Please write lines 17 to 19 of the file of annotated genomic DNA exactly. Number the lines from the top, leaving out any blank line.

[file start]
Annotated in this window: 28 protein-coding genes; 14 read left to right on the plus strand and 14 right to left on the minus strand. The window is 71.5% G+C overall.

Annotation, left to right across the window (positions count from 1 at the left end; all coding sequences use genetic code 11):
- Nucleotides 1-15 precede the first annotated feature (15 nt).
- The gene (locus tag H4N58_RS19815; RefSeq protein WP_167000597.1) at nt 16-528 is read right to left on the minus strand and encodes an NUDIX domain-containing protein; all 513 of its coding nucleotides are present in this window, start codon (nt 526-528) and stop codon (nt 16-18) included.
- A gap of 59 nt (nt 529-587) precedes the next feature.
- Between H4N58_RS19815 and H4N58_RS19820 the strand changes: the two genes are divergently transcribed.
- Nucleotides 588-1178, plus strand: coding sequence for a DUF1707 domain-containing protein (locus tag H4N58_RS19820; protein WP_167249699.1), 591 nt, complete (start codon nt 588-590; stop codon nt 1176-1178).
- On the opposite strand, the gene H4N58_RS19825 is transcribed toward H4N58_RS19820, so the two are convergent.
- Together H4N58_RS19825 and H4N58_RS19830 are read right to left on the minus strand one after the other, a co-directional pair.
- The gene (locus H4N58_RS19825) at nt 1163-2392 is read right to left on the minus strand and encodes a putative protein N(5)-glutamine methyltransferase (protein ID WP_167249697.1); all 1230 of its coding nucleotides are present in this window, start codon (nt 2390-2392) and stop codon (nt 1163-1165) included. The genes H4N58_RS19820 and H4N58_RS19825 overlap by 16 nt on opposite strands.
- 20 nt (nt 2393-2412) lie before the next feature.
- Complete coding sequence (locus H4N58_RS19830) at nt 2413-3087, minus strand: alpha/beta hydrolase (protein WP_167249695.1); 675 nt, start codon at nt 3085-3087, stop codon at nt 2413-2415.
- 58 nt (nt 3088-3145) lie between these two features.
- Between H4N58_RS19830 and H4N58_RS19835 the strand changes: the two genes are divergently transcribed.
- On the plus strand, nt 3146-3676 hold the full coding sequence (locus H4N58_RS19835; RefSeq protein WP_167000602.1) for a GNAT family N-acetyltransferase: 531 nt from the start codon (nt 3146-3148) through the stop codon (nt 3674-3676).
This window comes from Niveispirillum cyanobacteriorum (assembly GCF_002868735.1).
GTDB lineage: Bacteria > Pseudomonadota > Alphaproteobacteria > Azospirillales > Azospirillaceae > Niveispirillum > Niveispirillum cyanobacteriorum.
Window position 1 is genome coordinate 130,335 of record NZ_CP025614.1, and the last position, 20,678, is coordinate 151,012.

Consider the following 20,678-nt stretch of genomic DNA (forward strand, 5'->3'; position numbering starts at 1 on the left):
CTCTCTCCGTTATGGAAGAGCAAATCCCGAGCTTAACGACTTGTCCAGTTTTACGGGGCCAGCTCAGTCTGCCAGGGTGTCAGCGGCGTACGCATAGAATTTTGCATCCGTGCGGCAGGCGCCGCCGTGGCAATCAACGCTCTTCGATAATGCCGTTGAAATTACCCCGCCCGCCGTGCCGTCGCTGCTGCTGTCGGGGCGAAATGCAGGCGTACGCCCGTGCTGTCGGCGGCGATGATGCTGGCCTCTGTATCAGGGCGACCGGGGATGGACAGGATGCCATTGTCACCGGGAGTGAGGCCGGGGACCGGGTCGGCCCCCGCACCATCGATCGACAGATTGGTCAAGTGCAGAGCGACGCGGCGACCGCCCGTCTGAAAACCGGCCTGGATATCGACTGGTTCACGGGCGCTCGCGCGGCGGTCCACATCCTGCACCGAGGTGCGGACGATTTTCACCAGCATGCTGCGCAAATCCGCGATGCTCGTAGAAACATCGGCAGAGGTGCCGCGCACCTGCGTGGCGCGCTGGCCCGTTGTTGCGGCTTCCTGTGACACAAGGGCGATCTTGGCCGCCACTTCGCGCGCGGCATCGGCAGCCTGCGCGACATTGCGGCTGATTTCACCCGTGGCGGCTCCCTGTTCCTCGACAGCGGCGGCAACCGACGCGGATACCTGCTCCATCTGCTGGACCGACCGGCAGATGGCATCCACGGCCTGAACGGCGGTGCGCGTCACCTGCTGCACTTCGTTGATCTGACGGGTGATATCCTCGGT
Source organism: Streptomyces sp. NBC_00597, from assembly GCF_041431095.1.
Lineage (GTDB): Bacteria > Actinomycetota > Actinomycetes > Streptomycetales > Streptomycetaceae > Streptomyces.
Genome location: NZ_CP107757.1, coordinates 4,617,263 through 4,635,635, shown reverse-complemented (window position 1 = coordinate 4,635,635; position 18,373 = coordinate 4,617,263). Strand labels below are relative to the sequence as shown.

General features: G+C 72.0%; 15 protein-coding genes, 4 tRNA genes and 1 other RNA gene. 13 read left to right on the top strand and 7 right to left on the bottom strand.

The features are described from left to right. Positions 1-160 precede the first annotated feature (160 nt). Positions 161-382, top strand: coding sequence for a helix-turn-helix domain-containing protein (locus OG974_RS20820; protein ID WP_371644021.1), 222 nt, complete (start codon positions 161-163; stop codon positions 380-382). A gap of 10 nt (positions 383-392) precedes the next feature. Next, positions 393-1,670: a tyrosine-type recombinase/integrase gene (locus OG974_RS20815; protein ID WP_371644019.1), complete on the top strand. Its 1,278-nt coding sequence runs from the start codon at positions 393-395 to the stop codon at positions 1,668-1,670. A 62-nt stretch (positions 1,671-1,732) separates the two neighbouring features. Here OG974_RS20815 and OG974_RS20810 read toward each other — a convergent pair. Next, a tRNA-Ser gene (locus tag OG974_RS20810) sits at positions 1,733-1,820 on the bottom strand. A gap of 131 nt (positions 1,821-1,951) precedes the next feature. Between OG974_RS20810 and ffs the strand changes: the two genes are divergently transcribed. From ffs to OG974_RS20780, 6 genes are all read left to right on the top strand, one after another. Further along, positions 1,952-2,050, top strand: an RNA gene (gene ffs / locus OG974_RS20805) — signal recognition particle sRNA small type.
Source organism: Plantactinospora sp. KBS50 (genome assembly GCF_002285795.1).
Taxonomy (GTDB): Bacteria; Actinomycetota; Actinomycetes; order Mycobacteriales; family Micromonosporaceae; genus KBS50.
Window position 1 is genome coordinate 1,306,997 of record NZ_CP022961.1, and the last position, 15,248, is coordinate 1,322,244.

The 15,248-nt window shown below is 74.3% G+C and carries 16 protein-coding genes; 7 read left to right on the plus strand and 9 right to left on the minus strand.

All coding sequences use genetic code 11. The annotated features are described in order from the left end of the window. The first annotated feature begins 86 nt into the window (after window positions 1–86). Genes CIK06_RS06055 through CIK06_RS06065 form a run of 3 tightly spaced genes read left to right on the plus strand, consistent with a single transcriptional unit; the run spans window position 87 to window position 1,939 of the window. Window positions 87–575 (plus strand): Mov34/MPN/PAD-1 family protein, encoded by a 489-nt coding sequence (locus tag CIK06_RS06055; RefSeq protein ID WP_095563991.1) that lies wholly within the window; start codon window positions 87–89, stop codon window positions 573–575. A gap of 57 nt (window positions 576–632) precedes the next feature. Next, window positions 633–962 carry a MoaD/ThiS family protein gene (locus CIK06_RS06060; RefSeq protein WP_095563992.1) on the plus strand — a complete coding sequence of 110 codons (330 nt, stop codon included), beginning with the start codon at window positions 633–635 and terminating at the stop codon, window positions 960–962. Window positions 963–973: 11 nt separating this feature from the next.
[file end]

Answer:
GTDB lineage: Bacteria > Pseudomonadota > Alphaproteobacteria > Azospirillales > Azospirillaceae > Niveispirillum > Niveispirillum cyanobacteriorum.
Window position 1 is genome coordinate 130,335 of record NZ_CP025614.1, and the last position, 20,678, is coordinate 151,012.

Consider the following 20,678-nt stretch of genomic DNA (forward strand, 5'->3'; position numbering starts at 1 on the left):